I referred to the bII chord as a subdominant function, not dominant. It has its origins in the minor mode as a "Neapolitan 6," but has become a common SD chord in both major and minor modes; and it is now done in all inversions. Check out Piston's entire chapter on this chord (I just re-read it). It makes sense when you think about it, since it has both of the SD notes: 2 and 4. The chromatic lowering of the supertonic only increases its need to resolve, making it even more active in a subdominant way.
Therefore, Fmaj13Q / B7#9 / in the key of Em would be SD to D. Indeed, in the key of C Major it would also be a SD to D cadence, since it would be IVMA7 to the leading-tone Dominant chord (or V7/iii, V7 of a Tonic chord).
Regarding the chord oscillation || Am9 - - - | F∆ - - - | Am9 - - - | F∆ - - - |:
Related to your observation about the characteristic harmonic minor-ish motive of the A section, perhaps Miles was trying to give momentary relief from that H- sound, since this is a "diatonic" phrase which temporarily leaves that behind. It seems to suggest this pc (however you term it): A B C D E F G A.
Also, the progression is temporarily weakened (in tonal terms) by its root progression in thirds, rather than the stronger tonal fourths. This makes the direct modulation to the key of C all the stronger by comparison, with its straight-forward cadence and four-measure duration.
Getting back to your motive:
I too view it as the salient characteristic of the entire composition. Therefore, without caring what it is called, I start with developing that in etudes throughout the entire form--with possible exception of the "diatonic" section. This can be done by adopting certain of its notes to facilitate its incorporation into other contexts throughout the progression. This is the place where I begin to develop "pseudo improvisations" on the specific tune in the woodshed.
With regard to chord scales:
Also in the woodshed, I will learn to sing and improvise on all of these choices. But I prefer to do this separately on each pc at length, and to not worry at all about which chords they "go with" locally.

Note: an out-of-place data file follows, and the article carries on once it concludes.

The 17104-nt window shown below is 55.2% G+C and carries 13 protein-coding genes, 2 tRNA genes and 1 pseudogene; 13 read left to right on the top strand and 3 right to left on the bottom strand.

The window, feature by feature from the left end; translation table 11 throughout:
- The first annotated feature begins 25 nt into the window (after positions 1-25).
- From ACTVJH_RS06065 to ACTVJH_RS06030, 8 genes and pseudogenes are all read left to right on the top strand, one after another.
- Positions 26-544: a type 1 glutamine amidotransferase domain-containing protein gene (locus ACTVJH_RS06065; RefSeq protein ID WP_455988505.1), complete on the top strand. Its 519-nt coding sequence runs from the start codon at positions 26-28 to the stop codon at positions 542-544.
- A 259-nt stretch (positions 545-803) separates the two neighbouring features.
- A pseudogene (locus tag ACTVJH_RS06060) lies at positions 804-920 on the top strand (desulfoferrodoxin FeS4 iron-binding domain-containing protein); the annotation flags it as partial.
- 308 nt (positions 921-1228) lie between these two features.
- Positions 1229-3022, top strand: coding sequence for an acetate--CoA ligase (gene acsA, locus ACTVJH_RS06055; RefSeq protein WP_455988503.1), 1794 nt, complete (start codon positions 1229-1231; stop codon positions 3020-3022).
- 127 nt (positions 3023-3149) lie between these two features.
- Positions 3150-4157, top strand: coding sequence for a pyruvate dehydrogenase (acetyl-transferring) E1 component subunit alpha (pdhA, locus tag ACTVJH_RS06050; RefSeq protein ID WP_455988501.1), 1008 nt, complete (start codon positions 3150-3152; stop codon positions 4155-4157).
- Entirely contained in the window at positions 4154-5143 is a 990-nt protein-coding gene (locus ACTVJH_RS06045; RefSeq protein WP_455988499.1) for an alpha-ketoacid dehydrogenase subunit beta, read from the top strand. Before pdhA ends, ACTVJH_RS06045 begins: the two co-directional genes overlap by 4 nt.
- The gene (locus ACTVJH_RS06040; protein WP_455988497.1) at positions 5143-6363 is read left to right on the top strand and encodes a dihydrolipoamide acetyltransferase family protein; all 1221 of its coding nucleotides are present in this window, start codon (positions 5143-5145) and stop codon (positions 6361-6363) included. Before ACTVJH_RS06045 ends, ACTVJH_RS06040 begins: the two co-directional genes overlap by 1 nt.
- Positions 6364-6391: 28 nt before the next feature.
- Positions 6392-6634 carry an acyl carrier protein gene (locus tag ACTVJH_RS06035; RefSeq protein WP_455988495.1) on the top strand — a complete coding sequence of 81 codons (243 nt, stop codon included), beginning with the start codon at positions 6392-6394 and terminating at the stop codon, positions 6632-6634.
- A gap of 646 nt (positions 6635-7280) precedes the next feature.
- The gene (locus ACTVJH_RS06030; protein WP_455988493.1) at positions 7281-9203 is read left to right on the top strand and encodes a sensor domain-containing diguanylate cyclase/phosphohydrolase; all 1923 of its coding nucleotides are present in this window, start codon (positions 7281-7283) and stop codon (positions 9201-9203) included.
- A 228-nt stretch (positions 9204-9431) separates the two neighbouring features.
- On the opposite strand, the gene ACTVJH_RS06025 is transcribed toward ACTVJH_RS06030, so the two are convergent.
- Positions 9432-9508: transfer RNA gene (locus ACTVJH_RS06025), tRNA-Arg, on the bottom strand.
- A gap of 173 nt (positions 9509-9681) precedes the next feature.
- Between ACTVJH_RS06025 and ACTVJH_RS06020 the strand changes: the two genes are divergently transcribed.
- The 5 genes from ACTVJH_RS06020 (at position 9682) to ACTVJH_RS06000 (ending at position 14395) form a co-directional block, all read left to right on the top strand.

Once I have them internalized, I start running choruses and they find their own--more melodic--ways of combining into lines in their natural course through the singing process. This is how I employ any new vocabulary, in addressing a specific tune. When you think about it, there are tens of thousands of ways that these scales or their subsets can be used. I find that a "left brain" intellectual process at this point is not only tedious, but (more importantly) that it impedes the improvisation process.
Ed, given your observation of those alternate scales with similar motives, I view them all as living options in performance in the now. I feel virtually no need to justify any such choices. Moreover, depending on how they are actually sounded, many of those notes could function as mere non-harmonic tones as well.
Therefore, these names of scales, while helpful in their identification in first learning them, are to be forgotten once internalized. They are meaningless in actual performance.
Regarding "giving up" something: I never view the learning of new vocabulary as giving anything up: "Make new friends and keep the old. One is silver and the other, gold." Same thing goes for learning new methods or concepts: Your time was never wasted: you are just moving on. I once complained to Mick Goodrick that I had "wasted a month" working on something that ended up sucking, and he said: "At least you learned what you didn't like."